Columbia University School of Law
The intellectual property laws are becoming increasingly stressed as their largely time-worn doctrines grapple with problems posed by new technology. In this Article, Dean O'Rourke argues that this pressure has become particularly acute in patent law where policymakers have expanded protection without concomitantly evaluating the impact of that move on follow-on innovation. The traditional assumption that patentees will efficiently license their inventions is breaking down as market failures are becoming endemic. Dean O'Rourke argues that to ensure that patent law achieves its constitutional goals, it shuld, like copyright law, use a fair use defense to address problems of market failure. Dean O'Rourke proposes just such a defense that, while modeled on copyright doctrine, accounts for and protects patent law's particular incentive scheme.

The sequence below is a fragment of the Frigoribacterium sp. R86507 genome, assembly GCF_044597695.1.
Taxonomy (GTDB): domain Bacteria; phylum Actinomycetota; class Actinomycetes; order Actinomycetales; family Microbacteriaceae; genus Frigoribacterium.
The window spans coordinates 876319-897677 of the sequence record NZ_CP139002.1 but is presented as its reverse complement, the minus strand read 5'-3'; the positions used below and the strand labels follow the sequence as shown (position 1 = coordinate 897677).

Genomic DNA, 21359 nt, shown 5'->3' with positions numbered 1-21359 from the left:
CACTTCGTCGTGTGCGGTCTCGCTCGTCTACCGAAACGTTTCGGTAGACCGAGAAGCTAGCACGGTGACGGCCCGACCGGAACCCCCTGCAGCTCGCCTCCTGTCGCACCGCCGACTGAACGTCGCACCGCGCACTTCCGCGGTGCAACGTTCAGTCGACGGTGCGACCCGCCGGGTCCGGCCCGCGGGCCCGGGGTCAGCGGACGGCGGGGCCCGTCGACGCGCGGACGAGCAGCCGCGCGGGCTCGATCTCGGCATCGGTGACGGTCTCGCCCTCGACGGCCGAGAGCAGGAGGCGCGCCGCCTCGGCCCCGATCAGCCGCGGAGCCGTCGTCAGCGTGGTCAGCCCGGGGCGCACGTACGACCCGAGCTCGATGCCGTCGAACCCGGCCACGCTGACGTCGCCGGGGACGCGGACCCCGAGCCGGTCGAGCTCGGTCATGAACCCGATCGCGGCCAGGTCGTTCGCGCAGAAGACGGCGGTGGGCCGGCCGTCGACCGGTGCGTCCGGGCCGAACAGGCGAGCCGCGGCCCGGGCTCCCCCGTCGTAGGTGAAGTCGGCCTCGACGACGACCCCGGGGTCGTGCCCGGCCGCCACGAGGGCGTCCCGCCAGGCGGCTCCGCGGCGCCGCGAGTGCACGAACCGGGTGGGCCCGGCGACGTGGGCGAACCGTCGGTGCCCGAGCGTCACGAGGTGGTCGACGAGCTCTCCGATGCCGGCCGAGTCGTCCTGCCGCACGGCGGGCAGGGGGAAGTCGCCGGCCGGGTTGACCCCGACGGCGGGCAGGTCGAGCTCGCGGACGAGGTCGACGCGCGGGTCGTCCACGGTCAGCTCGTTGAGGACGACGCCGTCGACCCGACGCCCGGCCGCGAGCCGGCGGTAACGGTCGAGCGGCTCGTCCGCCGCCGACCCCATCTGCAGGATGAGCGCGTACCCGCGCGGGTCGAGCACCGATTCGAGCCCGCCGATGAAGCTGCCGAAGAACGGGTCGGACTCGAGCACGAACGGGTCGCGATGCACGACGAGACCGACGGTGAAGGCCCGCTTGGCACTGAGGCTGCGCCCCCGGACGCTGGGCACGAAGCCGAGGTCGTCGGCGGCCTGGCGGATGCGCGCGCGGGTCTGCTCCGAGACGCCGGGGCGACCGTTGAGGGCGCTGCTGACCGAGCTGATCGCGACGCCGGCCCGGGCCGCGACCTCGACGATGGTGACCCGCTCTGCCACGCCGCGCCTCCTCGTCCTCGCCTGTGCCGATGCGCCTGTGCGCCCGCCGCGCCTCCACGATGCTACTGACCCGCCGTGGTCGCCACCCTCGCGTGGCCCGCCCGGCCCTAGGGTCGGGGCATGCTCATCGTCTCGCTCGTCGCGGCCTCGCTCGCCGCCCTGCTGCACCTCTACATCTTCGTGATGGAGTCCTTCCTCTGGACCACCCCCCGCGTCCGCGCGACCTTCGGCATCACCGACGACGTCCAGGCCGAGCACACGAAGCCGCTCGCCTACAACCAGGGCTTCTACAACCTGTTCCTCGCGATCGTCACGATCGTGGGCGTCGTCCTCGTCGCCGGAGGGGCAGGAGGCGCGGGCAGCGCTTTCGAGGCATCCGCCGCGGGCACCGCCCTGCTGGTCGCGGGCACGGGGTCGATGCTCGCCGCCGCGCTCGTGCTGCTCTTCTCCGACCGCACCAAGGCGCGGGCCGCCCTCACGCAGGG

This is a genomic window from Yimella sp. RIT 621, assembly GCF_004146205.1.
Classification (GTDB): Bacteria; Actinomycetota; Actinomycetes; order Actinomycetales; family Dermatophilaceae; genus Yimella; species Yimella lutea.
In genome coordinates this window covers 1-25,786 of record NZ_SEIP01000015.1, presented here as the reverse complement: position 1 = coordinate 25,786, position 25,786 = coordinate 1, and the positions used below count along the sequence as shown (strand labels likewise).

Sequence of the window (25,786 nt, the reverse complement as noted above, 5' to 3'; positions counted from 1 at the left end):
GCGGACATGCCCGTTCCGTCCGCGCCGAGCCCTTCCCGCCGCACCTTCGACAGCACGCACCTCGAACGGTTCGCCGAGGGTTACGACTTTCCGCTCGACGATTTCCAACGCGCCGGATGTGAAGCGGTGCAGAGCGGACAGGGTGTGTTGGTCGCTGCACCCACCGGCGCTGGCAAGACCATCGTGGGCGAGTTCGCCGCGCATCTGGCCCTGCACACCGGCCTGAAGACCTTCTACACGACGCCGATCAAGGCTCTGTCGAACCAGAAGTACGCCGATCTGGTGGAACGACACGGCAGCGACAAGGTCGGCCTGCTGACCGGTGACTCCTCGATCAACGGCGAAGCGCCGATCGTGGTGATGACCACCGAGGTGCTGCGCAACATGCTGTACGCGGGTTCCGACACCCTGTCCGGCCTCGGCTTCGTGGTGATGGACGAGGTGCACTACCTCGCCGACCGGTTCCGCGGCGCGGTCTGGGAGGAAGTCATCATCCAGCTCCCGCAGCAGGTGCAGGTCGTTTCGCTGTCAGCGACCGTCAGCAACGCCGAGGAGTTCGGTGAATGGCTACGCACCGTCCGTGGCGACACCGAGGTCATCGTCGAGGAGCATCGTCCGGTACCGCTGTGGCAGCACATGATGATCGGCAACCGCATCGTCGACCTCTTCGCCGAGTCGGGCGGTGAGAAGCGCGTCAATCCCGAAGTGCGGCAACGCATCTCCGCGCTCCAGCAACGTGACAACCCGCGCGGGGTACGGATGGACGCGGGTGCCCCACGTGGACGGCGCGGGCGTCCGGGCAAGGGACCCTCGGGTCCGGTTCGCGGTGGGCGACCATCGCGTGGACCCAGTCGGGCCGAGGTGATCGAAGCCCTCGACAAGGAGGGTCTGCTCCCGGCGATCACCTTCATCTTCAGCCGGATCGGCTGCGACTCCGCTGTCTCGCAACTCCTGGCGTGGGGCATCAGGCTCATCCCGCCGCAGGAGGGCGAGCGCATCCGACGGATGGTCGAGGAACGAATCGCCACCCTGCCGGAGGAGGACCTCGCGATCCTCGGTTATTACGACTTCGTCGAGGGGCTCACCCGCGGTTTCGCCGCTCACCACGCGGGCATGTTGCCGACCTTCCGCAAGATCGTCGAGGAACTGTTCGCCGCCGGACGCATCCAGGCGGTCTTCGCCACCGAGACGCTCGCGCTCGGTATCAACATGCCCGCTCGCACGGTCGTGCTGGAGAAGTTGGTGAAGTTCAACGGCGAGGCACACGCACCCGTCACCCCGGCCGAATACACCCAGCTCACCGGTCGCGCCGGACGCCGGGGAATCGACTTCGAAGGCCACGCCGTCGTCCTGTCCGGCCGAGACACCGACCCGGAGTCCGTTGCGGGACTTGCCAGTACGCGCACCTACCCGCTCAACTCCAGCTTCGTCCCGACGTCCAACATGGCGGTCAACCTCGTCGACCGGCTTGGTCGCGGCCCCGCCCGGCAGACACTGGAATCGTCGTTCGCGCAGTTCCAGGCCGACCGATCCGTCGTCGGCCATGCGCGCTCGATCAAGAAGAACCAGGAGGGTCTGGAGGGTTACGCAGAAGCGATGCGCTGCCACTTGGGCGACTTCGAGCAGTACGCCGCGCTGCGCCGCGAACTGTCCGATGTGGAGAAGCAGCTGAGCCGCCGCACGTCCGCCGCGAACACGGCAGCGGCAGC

Toward a Doctrine of Fair Use in Patent Law
Columbia Law Review
Available at: https://scholarship.law.bu.edu/faculty_scholarship/1531